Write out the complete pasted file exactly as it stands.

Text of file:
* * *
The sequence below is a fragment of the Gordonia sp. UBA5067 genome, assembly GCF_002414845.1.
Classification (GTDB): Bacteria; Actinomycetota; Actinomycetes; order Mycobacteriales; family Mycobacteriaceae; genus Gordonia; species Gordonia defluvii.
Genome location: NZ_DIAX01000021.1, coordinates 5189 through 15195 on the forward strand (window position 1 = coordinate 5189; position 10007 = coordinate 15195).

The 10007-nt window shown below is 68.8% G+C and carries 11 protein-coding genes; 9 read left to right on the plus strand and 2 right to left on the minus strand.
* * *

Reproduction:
The sequence below is a fragment of the Gordonia sp. UBA5067 genome, assembly GCF_002414845.1.
Classification (GTDB): Bacteria; Actinomycetota; Actinomycetes; order Mycobacteriales; family Mycobacteriaceae; genus Gordonia; species Gordonia defluvii.
Genome location: NZ_DIAX01000021.1, coordinates 5189 through 15195 on the forward strand (window position 1 = coordinate 5189; position 10007 = coordinate 15195).

The 10007-nt window shown below is 68.8% G+C and carries 11 protein-coding genes; 9 read left to right on the plus strand and 2 right to left on the minus strand.